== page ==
Kimchi Golubtsi (Stuffed Kimchi Cabbage)
Stuffed cabbage is one of those heritage dishes that all manner of Slavs and Ashkenazi Jews make as soon as the weather cools and cabbage is in season. Despite the labor it takes to stuff and roll individual cabbage leaves, golubtsi are not particularly glamorous or photogenic. It is a true homestyle dish, so there are near infinite versions. My mother always stuffed savoy cabbage with ground beef and rice, then cooked it on the stove top in a sweet and sour tomato sauce. Non-Jewish versions use pork or a mixture of meats. The grain element could be rice, cracked wheat, or kasha. The sweetness is from onions, carrots, and tomatoes, sometimes with a little extra help from brown sugar or fruits. The sour element can come from sour fruit, vinegar, sauerkraut, or even pickle juice. Some versions stuff the leaves from a whole pickled cabbage, which adds salt and acidity and allows you to skip the whole cabbage leaf blanching step. That's where I got my idea for trying my hand at a kimchi stuffed cabbage.
Russian Studies and food historian/scholar Darra Goldstein is one of my favorite sources for learning about Russian foodways, and she suggests that Russians learned lacto-fermentation from East Asian trade routes. Though Russian styles of pickles may be less assertive than kimchi and preserved mustard greens, they nevertheless share an addictive salty-sour flavor and health benefits of live fermentation. Instead of just throwing kimchi into a Jewish-Russian stuffed cabbage recipe, I developed a version that uses Korean flavors and ingredients across the board. When you look at the history of culinary interchange between Russia, East Asia, and Central Asia, it is not at all surprising how much overlap there is in flavor. The main elements that kimchi add are heat and fishy umami. This isn't your bubbe's golubtsi recipe, but the tastes and textures will nevertheless be familiar, enlivened by the kimchi funk.
It is important for this recipe that you get "whole cabbage" kimchi, which is still not a whole cabbage head but a cabbage cut into halves or quarters, but that will give you leaves large enough to stuff. If you can't find whole cabbage kimchi, you can make the filling as meatballs and add chopped kimchi to the sauce. If you don't like spicy foods, you can use baek kimchi (white kimchi). If you are vegetarian or just don't like fish/shrimp flavor, use a vegetarian kimchi. This recipe makes 8 medium-large rolls, or 12 petite ones—enough for four people.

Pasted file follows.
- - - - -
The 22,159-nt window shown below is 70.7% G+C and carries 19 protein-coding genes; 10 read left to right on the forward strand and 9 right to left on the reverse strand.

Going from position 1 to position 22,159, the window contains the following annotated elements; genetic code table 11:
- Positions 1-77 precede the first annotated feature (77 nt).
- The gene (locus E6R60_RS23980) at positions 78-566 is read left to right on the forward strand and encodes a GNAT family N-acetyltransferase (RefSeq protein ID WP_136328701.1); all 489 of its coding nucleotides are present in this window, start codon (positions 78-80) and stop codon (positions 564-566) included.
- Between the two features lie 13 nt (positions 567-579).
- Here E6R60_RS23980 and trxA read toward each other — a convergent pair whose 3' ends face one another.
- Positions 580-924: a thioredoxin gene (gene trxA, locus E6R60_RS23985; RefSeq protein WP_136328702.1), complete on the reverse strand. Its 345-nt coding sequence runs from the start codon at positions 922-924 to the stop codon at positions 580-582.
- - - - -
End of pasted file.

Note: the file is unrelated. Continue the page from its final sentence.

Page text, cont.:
1-2 quarters of whole cabbage kimchi
1 lb ground pork or beef, or a mixture of the two
2/3 cup sticky rice, dry
1 Chinese wind sausage (optional)
1 tbsp sunflower oil or other neutral oil
1 medium onion
1 large carrot
1 Asian pear (or other large sweet pear)
2 cloves garlic
2 tbsp gochujang
1 tbsp soy sauce
2 cups chicken stock or dashi
rice vinegar, to taste
salt, to taste
toasted sesame seeds to garnish (optional)
Start cooking the sticky rice while you make the sauce. It is okay if it is a little dry/undercooked.
Coarsely chop the carrot, pear, and half of the onion. Put in a food processor along with the two cloves of garlic and puree into a wet paste.
Heat a saucepan to medium and add the oil. Pour in the contents of the food processor and cook until the ingredients are caramelized. Add a bit of the stock if it begins to stick to the pan.
Add the gochujang, soy sauce, and chicken stock or dashi to the saucepan. Cook until the mixture reduces to the texture of a marinara sauce. Taste the sauce, then add 1-3 tbsp of vinegar depending on how sour you like it. Remember that the kimchi is also salty and sour, so don't over season the sauce.
Preheat the oven to 375ºF while you prepare the cabbage rolls.
Put the other half of the onion in the food processor along with the wind sausage (if using). Mix the pureed onion with the ground meat, cooked rice, and a generous pinch of salt (two pinches if you are not using the sausage). You will need to do this with your hands to break apart the sticky rice and make sure everything is uniformly mixed.
To stuff the cabbage: cut the leaves from the kimchi quarters. Because napa cabbage is narrower than the savoy typically used for golubtsi, you will need to use two leaves per roll (or make very petite rolls). Lay a kimchi leaf on the cutting board and fan out the leafy top. If it is too narrow to stuff with meat, lay another one beside it so that the stalks are next to each other and the leafy ends slightly overlapping.
Grab a handful of the meat mixture—about the size of a duck egg—and shape into an oblong meatball. Pull the leafy ends of the cabbage around the meat, then roll toward the stems. It is okay if the leaves aren't as neat as a burrito or spring roll—the meat and sticky rice hold everything together.
Repeat until you are out of filling.
Place the cabbage rolls in a 10-12-inch square baking dish. They should be snug with each other but all in a single later. Pour the sauce over the cabbage rolls. Cook at 375 for 40 minutes.
Garnish with toasted sesame seeds.